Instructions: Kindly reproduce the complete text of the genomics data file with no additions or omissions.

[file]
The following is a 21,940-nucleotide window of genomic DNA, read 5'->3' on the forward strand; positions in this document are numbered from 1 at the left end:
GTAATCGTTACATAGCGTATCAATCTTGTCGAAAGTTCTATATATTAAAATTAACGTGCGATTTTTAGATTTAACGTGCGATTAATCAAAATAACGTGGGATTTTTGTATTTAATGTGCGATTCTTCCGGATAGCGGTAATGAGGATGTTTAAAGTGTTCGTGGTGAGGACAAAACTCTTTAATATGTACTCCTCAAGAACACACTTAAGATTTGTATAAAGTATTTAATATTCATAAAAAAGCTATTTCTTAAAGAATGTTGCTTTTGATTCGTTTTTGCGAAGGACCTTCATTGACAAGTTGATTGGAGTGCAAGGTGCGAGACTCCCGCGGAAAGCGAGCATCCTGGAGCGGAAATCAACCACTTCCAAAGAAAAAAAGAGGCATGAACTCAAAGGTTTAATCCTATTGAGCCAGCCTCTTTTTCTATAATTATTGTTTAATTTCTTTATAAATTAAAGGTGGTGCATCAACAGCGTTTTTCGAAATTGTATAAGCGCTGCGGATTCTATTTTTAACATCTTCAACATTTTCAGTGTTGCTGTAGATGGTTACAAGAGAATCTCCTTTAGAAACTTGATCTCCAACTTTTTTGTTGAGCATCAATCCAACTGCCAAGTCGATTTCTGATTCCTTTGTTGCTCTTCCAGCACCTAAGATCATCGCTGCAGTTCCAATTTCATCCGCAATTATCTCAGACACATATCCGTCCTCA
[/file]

The following is a 21,940-nucleotide window of genomic DNA, read 5'->3' on the forward strand; positions in this document are numbered from 1 at the left end:
GTAATCGTTACATAGCGTATCAATCTTGTCGAAAGTTCTATATATTAAAATTAACGTGCGATTTTTAGATTTAACGTGCGATTAATCAAAATAACGTGGGATTTTTGTATTTAATGTGCGATTCTTCCGGATAGCGGTAATGAGGATGTTTAAAGTGTTCGTGGTGAGGACAAAACTCTTTAATATGTACTCCTCAAGAACACACTTAAGATTTGTATAAAGTATTTAATATTCATAAAAAAGCTATTTCTTAAAGAATGTTGCTTTTGATTCGTTTTTGCGAAGGACCTTCATTGACAAGTTGATTGGAGTGCAAGGTGCGAGACTCCCGCGGAAAGCGAGCATCCTGGAGCGGAAATCAACCACTTCCAAAGAAAAAAAGAGGCATGAACTCAAAGGTTTAATCCTATTGAGCCAGCCTCTTTTTCTATAATTATTGTTTAATTTCTTTATAAATTAAAGGTGGTGCATCAACAGCGTTTTTCGAAATTGTATAAGCGCTGCGGATTCTATTTTTAACATCTTCAACATTTTCAGTGTTGCTGTAGATGGTTACAAGAGAATCTCCTTTAGAAACTTGATCTCCAACTTTTTTGTTGAGCATCAATCCAACTGCCAAGTCGATTTCTGATTCCTTTGTTGCTCTTCCAGCACCTAAGATCATCGCTGCAGTTCCAATTTCATCCGCAATTATCTCAGACACATATCCGTCCTCA